Desmond Dekker & the Aces
Ska or reggae? You decide.
And does it matter? When this song came out in the spring of 1969, hitting #1 in the UK, Canada, Sweden, and the Netherlands -- even edging into the US Top Ten -- most people outside of Jamaica didn't know the difference and didn't care. Dekker's strong Jamaican accent, the relatively simple production, that heavy bassline all told us it was "island music." It didn't occur to me to wonder why a guy from Jamaica would be singing about people from Israel. All I knew was (cue up the American Bandstand theme) it had a great beat and you could dance to it.
So tonight I'm watching old episodes of the daffy British slapstick comedy Doctor in the House (thank you, YouTube!) -- a show I used to watch in re-runs on late-night Indianapolis PBS with my brother and sister. It was the summer of '75, the last time we all three were living at home, and our nightly rendezvous with this mad Britcom was essential. Around 10pm we'd drive out to the 24-hour Marsh supermarket (quite a novelty in those days, that all-night schedule) to buy our customary Doritos and Pepsi and Nabisco's Famous Cookies assortment, then race home in time for that perky theme song. Good times, good times . . . I can still hear Holt's mad cackle in my heart.
But I digress. In the episode I watched tonight, the show's hero, med student Michael Upton (played by Barry Evans, if you must know), can't study because his dorm room is so noisy. And lo and behold, what record is his neighbor rudely blasting at top volume? Yes, this 1969 hit, probably still on the charts when this episode first aired. Jeez, I hadn't thought about this song in probably 40 years.
But what a great song it is.
Desmond Dekker said this song just flew into his head, one night while he was walking through a park in a poor section of Kingston and overheard a couple arguing about money. It's as if he just transcribed the man's lament: "Get up in the morning, slavin' for bread / So that every mouth can be fed / Oh, oh, me Israelite." The dogged syncopation is just right -- it really makes you feel how weary the singer is from his daily dutiful grind. I love how the Aces join in on those doleful "oh's," as if consoling him -- or maybe just reminding us how many others are bowed down by the same hopeless struggle.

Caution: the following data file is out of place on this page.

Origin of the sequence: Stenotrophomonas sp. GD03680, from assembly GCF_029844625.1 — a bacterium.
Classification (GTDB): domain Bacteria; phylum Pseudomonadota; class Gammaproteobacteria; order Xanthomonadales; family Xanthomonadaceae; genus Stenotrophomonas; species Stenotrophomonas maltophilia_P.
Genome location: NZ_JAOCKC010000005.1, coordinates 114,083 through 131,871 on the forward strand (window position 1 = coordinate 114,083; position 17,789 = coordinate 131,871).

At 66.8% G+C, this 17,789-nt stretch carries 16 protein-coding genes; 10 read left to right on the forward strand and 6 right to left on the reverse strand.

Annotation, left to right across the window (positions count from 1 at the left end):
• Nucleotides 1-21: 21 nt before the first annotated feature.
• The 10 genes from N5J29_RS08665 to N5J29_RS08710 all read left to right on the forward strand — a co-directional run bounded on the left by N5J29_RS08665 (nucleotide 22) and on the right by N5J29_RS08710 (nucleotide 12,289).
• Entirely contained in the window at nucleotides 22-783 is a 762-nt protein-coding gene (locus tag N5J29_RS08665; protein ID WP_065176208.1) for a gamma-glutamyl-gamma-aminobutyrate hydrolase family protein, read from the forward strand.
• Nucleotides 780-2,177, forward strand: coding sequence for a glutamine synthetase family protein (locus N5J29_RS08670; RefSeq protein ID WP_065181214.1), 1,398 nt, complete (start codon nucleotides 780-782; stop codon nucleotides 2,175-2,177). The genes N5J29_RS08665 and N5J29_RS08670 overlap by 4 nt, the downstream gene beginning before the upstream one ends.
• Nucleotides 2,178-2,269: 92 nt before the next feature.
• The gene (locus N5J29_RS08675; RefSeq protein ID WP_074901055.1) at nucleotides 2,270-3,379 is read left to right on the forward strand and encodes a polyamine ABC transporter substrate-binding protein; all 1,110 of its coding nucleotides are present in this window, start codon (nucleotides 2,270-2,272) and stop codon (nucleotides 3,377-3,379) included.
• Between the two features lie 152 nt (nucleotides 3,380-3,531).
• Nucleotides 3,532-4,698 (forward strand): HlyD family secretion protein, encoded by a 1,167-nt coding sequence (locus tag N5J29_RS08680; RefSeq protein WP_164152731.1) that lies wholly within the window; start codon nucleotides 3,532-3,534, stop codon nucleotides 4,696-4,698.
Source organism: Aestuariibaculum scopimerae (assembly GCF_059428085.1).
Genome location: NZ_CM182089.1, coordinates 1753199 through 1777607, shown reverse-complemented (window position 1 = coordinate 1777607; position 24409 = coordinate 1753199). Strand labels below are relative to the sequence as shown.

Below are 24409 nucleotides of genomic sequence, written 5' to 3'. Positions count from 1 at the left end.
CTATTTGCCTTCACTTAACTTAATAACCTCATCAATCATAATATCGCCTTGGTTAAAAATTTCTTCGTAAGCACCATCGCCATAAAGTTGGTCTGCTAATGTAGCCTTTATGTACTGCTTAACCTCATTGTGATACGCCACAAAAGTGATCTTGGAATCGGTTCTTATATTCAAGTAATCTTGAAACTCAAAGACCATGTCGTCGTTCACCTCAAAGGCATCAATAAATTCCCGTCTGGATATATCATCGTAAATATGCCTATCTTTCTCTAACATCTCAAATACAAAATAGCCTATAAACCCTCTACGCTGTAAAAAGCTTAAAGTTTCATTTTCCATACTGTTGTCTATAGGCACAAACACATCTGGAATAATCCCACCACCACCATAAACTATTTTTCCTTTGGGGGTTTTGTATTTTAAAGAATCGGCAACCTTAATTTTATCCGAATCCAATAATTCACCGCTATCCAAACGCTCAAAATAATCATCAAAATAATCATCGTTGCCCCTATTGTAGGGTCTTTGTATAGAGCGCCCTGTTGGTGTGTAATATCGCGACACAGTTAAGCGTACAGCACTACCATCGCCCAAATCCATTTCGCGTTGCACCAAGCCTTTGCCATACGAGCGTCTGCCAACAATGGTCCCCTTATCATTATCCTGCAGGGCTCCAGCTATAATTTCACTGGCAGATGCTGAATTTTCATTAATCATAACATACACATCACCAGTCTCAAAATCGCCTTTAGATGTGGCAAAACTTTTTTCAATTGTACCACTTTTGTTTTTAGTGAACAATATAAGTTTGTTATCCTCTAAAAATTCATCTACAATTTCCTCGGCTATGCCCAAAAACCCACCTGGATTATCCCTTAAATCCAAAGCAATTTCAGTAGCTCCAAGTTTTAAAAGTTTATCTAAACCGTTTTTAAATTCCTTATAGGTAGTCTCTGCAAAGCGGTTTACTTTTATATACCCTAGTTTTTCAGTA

Ah, the Biblical references of reggae -- like "Rivers of Babylon," a song I wouldn't hear until 2 years later when I saw The Harder They Come. But when you think about it, it makes perfect sense. You don't even have to know that Rastafarians identified with the Lost Tribes of Israel. It's like African-American slaves in the cotton fields, singing "Go Down, Moses," a coded message protesting their own enslavement. All poor Jamaicans, not just the Rastas, knew what it felt to labor for a foreign king, remembering Zion.
In the second verse, his wife's left him; in the third he woefully describes his raggedy clothes -- "shirt them-a tear up, trousers is gone" (though I'm sure in 1969 I could not decipher those lyrics; thanks, internet!). I did get the next line: "Don't want to end up like Bonnie & Clyde." This was just a year after Arthur Penn's film about those romantic Depression-era gangsters (was Warren Beatty not hot in that movie?) and only a couple months after Georgie Fame's "Ballad of Bonnie & Clyde" hit the airwaves; of course that reference would jump out at me. This guy doesn't want to resort to a life of crime, even though so many in Kingston did. Or maybe he just doesn't want to end up riddled with bullets in a police shoot-out -- well, who could blame him?
What a downbeat song this could have been -- yet the tempo ticks along, that trippy melody bounces around the scale. It's as if the act of singing the song itself keeps him from despair. If I were a DJ, I'd play this song alongside Lee Dorsey's "Working in a Coal Mine" and Sam Cooke's "Chain Gang." In 1968, what did I know about working long hours for no pay? To be honest, what do I know about it now? But thanks to records like these, at least I have given it more than a passing thought.